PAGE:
5 Things That Are Going to Cost You Less in Retirement
We have some good news for people who are worried that they haven’t saved enough for retirement: You may not need quite as much as you think.
Many retirees actually end up spending far less in retirement than they did when they were working. Three years into retirement, people report spending roughly 66% of their pre-retirement income, a 2014 survey by T. Rowe Price found.
Even more encouraging was that 85% said they didn’t need to spend as much as they did previously, with many reporting that they were living just as well as they did before retirement and that they enjoyed the feeling of not having to “keep up with the Joneses.”
Still, the news that retirement might be a little cheaper than you anticipated is no reason to stop saving, especially since health care costs and other expenses can spike as retirees age. And not every retiree ends up spending less once they stop working, of course.
“The initial phase of retirement can be as expensive, if not more so, than working life,” certified financial planner Eleanor Blayney told the Wall Street Journal. That’s because new retirees may indulge in expensive hobbies, take big vacations, or splurge on luxuries like a new RV or boat. Even small things like eating out a bit more frequently or spending more time at the mall can end up putting a hole in your retirement budget.
For many retirees, however, that increased spending on fun things is balanced by being able to drastically reduce or even eliminate other expenses. Here are five areas where you’ll likely spend less money after you retire.
One big reason you might need less income in retirement than while you’re working? No more need to save. For that past few decades, you’ve probably been saving anywhere from 5% to 20% of your income for the future. Well, now that future has arrived.
Financial experts often suggest that retirees should plan on needing to replace about 80-85% of their pre-retirement income once they stop working. That number – which may be high for some people, as the T. Rowe Price survey suggests – is partially based on the assumption that you’ll no longer be diverting a portion of what you earn to savings. Plus, you also won’t have to pay Social Security and Medicare taxes (unless you have a part-time retirement job), which saves you an additional 7.65%. So, even if your day-to-day spending doesn’t change much in retirement, your income needs shrink, since you have more money available to spend today.
The average American worker spends 4.1% of their income on commuting, according to research by the Brookings Institution. Eliminating those expenses could save you more than $2,800 per year if your annual salary is $70,000.
You’ll save even more if you can downsize to one car. Owning a car costs the typical driver $8,698 per year, according to AAA. An even better option might be to cut your transportation expenses before retirement, perhaps by driving less, buying or leasing a cheaper vehicle, or avoiding an expensive car loan. That will allow you to save even more for the future now and will mean less dramatic lifestyle adjustments once you do retire.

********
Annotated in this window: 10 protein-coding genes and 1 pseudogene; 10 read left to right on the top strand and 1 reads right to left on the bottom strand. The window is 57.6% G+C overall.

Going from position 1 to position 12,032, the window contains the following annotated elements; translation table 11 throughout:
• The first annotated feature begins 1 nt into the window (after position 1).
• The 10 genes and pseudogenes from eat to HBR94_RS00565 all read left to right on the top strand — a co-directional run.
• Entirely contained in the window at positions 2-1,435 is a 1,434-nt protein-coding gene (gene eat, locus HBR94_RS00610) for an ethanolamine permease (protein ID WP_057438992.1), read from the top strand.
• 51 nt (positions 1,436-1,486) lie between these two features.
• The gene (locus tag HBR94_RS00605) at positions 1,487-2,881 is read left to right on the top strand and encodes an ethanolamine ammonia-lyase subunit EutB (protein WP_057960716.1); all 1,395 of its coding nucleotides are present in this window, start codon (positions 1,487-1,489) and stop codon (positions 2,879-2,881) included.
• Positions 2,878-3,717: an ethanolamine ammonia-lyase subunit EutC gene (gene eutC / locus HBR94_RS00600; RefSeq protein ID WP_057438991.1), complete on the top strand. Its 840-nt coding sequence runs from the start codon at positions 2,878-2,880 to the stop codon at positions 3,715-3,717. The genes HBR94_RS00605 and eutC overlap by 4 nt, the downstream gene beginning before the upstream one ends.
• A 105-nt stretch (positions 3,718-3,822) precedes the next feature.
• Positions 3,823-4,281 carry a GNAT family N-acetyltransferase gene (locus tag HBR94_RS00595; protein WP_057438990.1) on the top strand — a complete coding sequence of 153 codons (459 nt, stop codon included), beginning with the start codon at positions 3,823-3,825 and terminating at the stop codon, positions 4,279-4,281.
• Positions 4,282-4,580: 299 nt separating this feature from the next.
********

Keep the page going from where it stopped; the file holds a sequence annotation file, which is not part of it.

You may be able to shave thousands of dollars off your annual retirement budget by controlling your housing costs. In particular, paying off your mortgage before you stop working can save you big.
“On average, the monthly housing costs (including property taxes, insurance, and utilities) of older adults owning their homes free and clear are less than a third of those for older owners with mortgages and less than half of those for renters,” according to a 2014 report by the Joint Center for Housing Studies of Harvard University.
Many retirees also end up downsizing to a smaller home or moving to an area where housing costs are cheaper, both moves which can save you money.
4. Clothing and personal care
Being retired doesn’t mean you have to dress like a slob, but you probably will be able to cut how much you spend on clothing, dry cleaning, and related expenses, since you’ll no longer be heading into the office every day.
The average American spends about 3% of their income on apparel, according to the Bureau of Labor Statistics’ Consumer Expenditure Survey. But people over age 65 spent about $500 less per year on apparel than those between the ages of 55 and 64 ($1,022 a year versus $1,563). Spending on personal care also dips slightly for people of retirement age, to $563 annually from $638 for those in the 55-64 age group.
Your insurance needs will change once you stop working. Most retirees will drop disability insurance coverage, since those policies are designed to replace your income if you’re no longer able to work – not an issue if you’re already retired.
Life insurance may be another coverage you can drop once you stop working. The main purpose of this coverage is to replace your income and support your family if you die unexpectedly. But if you and you spouse have saved diligently and have no one else who’s depending on your income, the coverage may be superfluous. There are some situations where retirees might need or want life insurance, however, so you should talk to your financial adviser before you cancel your policy.
Your employee contributions to health insurance will also disappear in retirement, though the savings there might not actually be that great depending on your Medicare premiums, co-pays and deductibles, and other costs.
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